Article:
The increased supply and fall in prices for oil and natural gas as a result of fracking was supposed to herald a renaissance in US manufacturing – but current trends are proving that significant risks remain if the market is left totally to decide where the priorities should lie.
As an FT article explains, back in November the US government’s Energy Information Administration (EIA) began publishing weekly data that suggested US oil consumption was running 4-5% higher than a year ago. For some products, such as propane and propylene, which are used in petrochemical plants and agriculture, growth was in the double digits.
For a country where oil demand was thought to be in structural decline, as car engines have become more efficient and heavy industries move offshore, the numbers were startling – so startling that they were widely dismissed.
But recent data is proving the original numbers correct.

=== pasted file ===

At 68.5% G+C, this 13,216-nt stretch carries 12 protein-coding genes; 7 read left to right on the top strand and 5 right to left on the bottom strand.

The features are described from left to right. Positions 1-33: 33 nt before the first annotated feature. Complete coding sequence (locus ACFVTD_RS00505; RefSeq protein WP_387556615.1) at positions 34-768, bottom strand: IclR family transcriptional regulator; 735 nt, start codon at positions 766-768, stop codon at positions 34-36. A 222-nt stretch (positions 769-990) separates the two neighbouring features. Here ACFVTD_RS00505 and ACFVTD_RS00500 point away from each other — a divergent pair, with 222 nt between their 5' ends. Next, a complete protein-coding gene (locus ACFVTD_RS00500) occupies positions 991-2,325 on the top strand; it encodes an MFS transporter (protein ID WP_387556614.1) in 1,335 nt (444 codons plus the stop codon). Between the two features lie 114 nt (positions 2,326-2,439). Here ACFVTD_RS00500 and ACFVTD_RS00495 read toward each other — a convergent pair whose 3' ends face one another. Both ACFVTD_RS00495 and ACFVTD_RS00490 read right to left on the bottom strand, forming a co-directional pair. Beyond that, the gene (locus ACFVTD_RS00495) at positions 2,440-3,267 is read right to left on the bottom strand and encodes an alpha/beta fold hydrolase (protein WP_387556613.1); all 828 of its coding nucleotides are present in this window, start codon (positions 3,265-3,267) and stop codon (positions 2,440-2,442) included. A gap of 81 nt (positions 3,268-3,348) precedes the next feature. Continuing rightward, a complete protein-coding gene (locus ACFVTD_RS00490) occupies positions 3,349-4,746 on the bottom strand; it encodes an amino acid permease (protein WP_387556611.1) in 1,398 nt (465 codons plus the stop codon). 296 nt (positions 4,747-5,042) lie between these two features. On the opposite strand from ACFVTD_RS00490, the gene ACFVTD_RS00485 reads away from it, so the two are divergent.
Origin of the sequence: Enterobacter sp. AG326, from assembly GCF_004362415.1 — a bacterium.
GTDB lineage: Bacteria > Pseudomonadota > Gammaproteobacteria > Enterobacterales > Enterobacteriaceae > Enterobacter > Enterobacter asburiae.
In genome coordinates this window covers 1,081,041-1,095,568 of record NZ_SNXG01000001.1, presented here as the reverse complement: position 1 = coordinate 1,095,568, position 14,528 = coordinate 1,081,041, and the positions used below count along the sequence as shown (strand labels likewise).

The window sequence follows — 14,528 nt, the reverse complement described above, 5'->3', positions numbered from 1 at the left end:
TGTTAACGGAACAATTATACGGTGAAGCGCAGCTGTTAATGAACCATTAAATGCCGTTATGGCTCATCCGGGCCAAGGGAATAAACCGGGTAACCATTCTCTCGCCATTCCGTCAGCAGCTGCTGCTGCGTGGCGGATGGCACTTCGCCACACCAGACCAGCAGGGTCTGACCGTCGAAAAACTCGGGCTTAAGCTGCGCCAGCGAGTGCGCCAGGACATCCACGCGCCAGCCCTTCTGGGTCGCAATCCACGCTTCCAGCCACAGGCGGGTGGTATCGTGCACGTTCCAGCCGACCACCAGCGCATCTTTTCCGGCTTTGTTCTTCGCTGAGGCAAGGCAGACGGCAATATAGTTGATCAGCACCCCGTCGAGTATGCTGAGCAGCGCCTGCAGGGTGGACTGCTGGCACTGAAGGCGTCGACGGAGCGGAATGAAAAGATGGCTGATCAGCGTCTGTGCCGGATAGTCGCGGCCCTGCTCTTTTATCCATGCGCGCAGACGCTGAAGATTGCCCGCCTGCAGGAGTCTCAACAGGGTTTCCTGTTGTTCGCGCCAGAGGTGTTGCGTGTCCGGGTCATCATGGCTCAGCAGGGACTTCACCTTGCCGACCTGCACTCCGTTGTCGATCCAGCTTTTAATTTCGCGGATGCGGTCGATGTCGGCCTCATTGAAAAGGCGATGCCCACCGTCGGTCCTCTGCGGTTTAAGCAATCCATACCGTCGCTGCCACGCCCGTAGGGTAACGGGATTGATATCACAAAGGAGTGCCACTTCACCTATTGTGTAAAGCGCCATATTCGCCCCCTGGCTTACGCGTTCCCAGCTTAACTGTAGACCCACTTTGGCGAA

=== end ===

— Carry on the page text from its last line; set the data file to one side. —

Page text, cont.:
Fuel Consumption Rising
Across a range of areas, consumption of oil and oil/natural gas derivatives is up.
As gas prices have remained relatively flat – between $3 to $4 per gallon – SUV sales have soared on a rising tide of confidence, up 12% year on year in 2013. Larger cars obviously equal greater gas consumption and demand for oil from the refineries.
Encouraged by lower oil and natural gas prices, petrochemicals firms have increased output by 2%, according to the FT, not just for the domestic market but increasingly for export to Latin America.
The surge in demand that has caused the most pain, though, is for propane and propylene, as another source explains.
Freezing temperatures and soaring exports of the fuel have created a scarcity resulting in prices more than doubling in a week at a central trading hub in Kansas. Terminals are rationing supplies and governors from Missouri to New Jersey have invoked emergency powers to speed distribution.
To be continued in a second post…